Stryper’s Michael Sweet Calls Slayer Hypocrites Because of Tom Araya’s Christianity

Tom Araya by Ozzy Delaney, via Wikipedia.
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For those of you who don’t know or remember, Stryper were an ’80s hair metal act with two big selling points: they dressed in black and yellow stripes, and they were Christian. The band included a Bible citation in their logo (Isaiah 53:5, “But he was wounded for our transgressions, he was bruised for our iniquities: the chastisement of our peace was upon him; and with his stripes we are healed“), and their most famous record was 1986’s To Hell With The Devil. Now, frontman Michael Sweet has explained that he doesn’t consider Stryper a “Christian band” — and calls out Slayer as hypocrites.

“I recently, in the past few yeas, said quite a few times, and it’s really caused a stir, that we’re not a Christian band,” Sweet told Chris Jericho on his podcast, as transcribed by Loudwire. “And people say, ‘What?’ But we’re Christians in a rock band. And there’s a difference. We weren’t brought up in the church; we were brought up on the streets of L.A. playing Gazzarri’s, Troubadour, Whisky, and we became Christians. And we just continued doing what we always did, but with a different message. We’re really not a Christian band. But if people wanna call us a Christian band, that’s okay. But I view us as just a rock band that decided to take a different path.”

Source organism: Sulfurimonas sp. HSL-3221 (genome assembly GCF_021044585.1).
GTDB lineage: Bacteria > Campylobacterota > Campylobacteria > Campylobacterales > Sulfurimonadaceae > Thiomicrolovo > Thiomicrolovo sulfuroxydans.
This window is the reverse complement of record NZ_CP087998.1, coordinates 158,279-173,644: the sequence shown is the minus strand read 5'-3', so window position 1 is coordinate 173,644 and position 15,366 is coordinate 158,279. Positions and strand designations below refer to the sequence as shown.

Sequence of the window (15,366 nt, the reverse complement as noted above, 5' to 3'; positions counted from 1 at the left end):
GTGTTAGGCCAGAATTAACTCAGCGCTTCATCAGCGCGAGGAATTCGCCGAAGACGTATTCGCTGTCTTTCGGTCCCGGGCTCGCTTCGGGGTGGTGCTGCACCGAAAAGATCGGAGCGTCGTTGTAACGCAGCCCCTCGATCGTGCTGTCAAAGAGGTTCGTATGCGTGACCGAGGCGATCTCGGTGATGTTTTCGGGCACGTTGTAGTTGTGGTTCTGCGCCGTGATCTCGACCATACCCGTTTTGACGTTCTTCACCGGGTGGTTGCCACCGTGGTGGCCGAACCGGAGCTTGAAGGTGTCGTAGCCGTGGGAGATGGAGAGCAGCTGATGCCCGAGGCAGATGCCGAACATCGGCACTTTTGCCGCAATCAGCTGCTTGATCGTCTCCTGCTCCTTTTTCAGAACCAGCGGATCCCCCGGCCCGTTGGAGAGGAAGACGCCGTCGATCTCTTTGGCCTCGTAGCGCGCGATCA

Despite this convenient distinction, Sweet then goes on to say that the band members actually read the Bible, and aren’t just blowing smoke — unlike a certain famous thrash band…

“So by doing so, so to speak, we practice what we preach,” says Sweet. “We’re not perfect — in any sense of the word, we’re not perfect — but we really do our best to represent Christ, represent God and all that God stands for.

“But it’s funny when you hear about Slayer, and you think Satanic band, pentagram, evil, and then Tom [Araya] is going to church every Sunday with his kids,” he adds. “Which is great. But my point is it’s a polar opposite of what they represent themselves as. Stryper, on the other hand, you get what you get. We are what we are on stage and off stage.”

Check out the full interview here:

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Words by Chris Krovatin

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